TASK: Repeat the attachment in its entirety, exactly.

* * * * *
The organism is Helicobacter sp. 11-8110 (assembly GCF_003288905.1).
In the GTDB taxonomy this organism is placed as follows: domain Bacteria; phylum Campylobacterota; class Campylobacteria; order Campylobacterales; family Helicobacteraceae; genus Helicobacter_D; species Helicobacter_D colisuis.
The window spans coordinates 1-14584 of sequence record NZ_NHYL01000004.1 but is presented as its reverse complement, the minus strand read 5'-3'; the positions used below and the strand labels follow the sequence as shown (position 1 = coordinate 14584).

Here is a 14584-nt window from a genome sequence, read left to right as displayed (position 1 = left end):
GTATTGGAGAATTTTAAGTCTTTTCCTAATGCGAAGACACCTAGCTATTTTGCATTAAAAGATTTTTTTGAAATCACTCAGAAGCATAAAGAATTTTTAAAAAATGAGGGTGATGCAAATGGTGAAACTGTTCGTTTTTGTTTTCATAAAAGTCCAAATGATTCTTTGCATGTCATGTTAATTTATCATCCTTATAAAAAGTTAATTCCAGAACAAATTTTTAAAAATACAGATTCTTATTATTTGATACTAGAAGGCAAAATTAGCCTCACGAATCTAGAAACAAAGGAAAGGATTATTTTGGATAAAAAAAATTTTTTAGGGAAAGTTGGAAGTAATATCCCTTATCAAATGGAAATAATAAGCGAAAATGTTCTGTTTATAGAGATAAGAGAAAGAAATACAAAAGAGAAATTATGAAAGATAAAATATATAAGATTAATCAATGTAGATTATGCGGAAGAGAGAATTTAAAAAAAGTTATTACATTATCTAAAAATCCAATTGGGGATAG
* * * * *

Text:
The organism is Helicobacter sp. 11-8110 (assembly GCF_003288905.1).
In the GTDB taxonomy this organism is placed as follows: domain Bacteria; phylum Campylobacterota; class Campylobacteria; order Campylobacterales; family Helicobacteraceae; genus Helicobacter_D; species Helicobacter_D colisuis.
The window spans coordinates 1-14584 of sequence record NZ_NHYL01000004.1 but is presented as its reverse complement, the minus strand read 5'-3'; the positions used below and the strand labels follow the sequence as shown (position 1 = coordinate 14584).

Here is a 14584-nt window from a genome sequence, read left to right as displayed (position 1 = left end):
GTATTGGAGAATTTTAAGTCTTTTCCTAATGCGAAGACACCTAGCTATTTTGCATTAAAAGATTTTTTTGAAATCACTCAGAAGCATAAAGAATTTTTAAAAAATGAGGGTGATGCAAATGGTGAAACTGTTCGTTTTTGTTTTCATAAAAGTCCAAATGATTCTTTGCATGTCATGTTAATTTATCATCCTTATAAAAAGTTAATTCCAGAACAAATTTTTAAAAATACAGATTCTTATTATTTGATACTAGAAGGCAAAATTAGCCTCACGAATCTAGAAACAAAGGAAAGGATTATTTTGGATAAAAAAAATTTTTTAGGGAAAGTTGGAAGTAATATCCCTTATCAAATGGAAATAATAAGCGAAAATGTTCTGTTTATAGAGATAAGAGAAAGAAATACAAAAGAGAAATTATGAAAGATAAAATATATAAGATTAATCAATGTAGATTATGCGGAAGAGAGAATTTAAAAAAAGTTATTACATTATCTAAAAATCCAATTGGGGATAG